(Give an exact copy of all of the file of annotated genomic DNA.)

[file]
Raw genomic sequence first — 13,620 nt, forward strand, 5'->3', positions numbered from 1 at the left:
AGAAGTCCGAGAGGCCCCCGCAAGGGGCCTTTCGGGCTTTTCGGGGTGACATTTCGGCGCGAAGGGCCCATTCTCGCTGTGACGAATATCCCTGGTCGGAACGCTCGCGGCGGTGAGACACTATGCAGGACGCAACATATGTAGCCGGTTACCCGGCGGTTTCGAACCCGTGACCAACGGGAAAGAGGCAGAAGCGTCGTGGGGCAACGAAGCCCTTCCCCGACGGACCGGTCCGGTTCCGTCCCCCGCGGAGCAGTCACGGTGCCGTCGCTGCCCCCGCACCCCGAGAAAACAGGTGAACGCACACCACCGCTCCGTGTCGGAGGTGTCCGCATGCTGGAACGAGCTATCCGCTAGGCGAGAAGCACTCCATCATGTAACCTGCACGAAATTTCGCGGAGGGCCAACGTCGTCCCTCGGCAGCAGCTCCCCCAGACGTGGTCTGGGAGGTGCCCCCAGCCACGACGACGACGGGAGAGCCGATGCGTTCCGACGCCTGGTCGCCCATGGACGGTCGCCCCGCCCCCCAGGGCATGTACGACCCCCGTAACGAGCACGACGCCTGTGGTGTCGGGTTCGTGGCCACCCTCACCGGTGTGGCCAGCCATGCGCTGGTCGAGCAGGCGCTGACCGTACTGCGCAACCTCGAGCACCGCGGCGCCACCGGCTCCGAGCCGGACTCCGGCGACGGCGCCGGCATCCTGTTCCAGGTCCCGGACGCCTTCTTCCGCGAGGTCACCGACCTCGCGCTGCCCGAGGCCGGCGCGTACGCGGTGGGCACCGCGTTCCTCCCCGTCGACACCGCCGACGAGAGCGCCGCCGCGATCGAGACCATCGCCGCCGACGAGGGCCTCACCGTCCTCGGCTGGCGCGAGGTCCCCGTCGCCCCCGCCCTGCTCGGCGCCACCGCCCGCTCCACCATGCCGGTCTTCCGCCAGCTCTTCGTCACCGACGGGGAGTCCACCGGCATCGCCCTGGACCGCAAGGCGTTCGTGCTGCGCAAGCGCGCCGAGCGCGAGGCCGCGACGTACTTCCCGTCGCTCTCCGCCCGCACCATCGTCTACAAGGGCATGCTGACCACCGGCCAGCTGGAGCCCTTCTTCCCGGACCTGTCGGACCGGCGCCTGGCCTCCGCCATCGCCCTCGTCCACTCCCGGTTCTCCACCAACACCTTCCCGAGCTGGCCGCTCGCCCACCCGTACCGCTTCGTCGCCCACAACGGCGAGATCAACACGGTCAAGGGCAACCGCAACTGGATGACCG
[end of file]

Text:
Raw genomic sequence first — 13,620 nt, forward strand, 5'->3', positions numbered from 1 at the left:
AGAAGTCCGAGAGGCCCCCGCAAGGGGCCTTTCGGGCTTTTCGGGGTGACATTTCGGCGCGAAGGGCCCATTCTCGCTGTGACGAATATCCCTGGTCGGAACGCTCGCGGCGGTGAGACACTATGCAGGACGCAACATATGTAGCCGGTTACCCGGCGGTTTCGAACCCGTGACCAACGGGAAAGAGGCAGAAGCGTCGTGGGGCAACGAAGCCCTTCCCCGACGGACCGGTCCGGTTCCGTCCCCCGCGGAGCAGTCACGGTGCCGTCGCTGCCCCCGCACCCCGAGAAAACAGGTGAACGCACACCACCGCTCCGTGTCGGAGGTGTCCGCATGCTGGAACGAGCTATCCGCTAGGCGAGAAGCACTCCATCATGTAACCTGCACGAAATTTCGCGGAGGGCCAACGTCGTCCCTCGGCAGCAGCTCCCCCAGACGTGGTCTGGGAGGTGCCCCCAGCCACGACGACGACGGGAGAGCCGATGCGTTCCGACGCCTGGTCGCCCATGGACGGTCGCCCCGCCCCCCAGGGCATGTACGACCCCCGTAACGAGCACGACGCCTGTGGTGTCGGGTTCGTGGCCACCCTCACCGGTGTGGCCAGCCATGCGCTGGTCGAGCAGGCGCTGACCGTACTGCGCAACCTCGAGCACCGCGGCGCCACCGGCTCCGAGCCGGACTCCGGCGACGGCGCCGGCATCCTGTTCCAGGTCCCGGACGCCTTCTTCCGCGAGGTCACCGACCTCGCGCTGCCCGAGGCCGGCGCGTACGCGGTGGGCACCGCGTTCCTCCCCGTCGACACCGCCGACGAGAGCGCCGCCGCGATCGAGACCATCGCCGCCGACGAGGGCCTCACCGTCCTCGGCTGGCGCGAGGTCCCCGTCGCCCCCGCCCTGCTCGGCGCCACCGCCCGCTCCACCATGCCGGTCTTCCGCCAGCTCTTCGTCACCGACGGGGAGTCCACCGGCATCGCCCTGGACCGCAAGGCGTTCGTGCTGCGCAAGCGCGCCGAGCGCGAGGCCGCGACGTACTTCCCGTCGCTCTCCGCCCGCACCATCGTCTACAAGGGCATGCTGACCACCGGCCAGCTGGAGCCCTTCTTCCCGGACCTGTCGGACCGGCGCCTGGCCTCCGCCATCGCCCTCGTCCACTCCCGGTTCTCCACCAACACCTTCCCGAGCTGGCCGCTCGCCCACCCGTACCGCTTCGTCGCCCACAACGGCGAGATCAACACGGTCAAGGGCAACCGCAACTGGATGACCG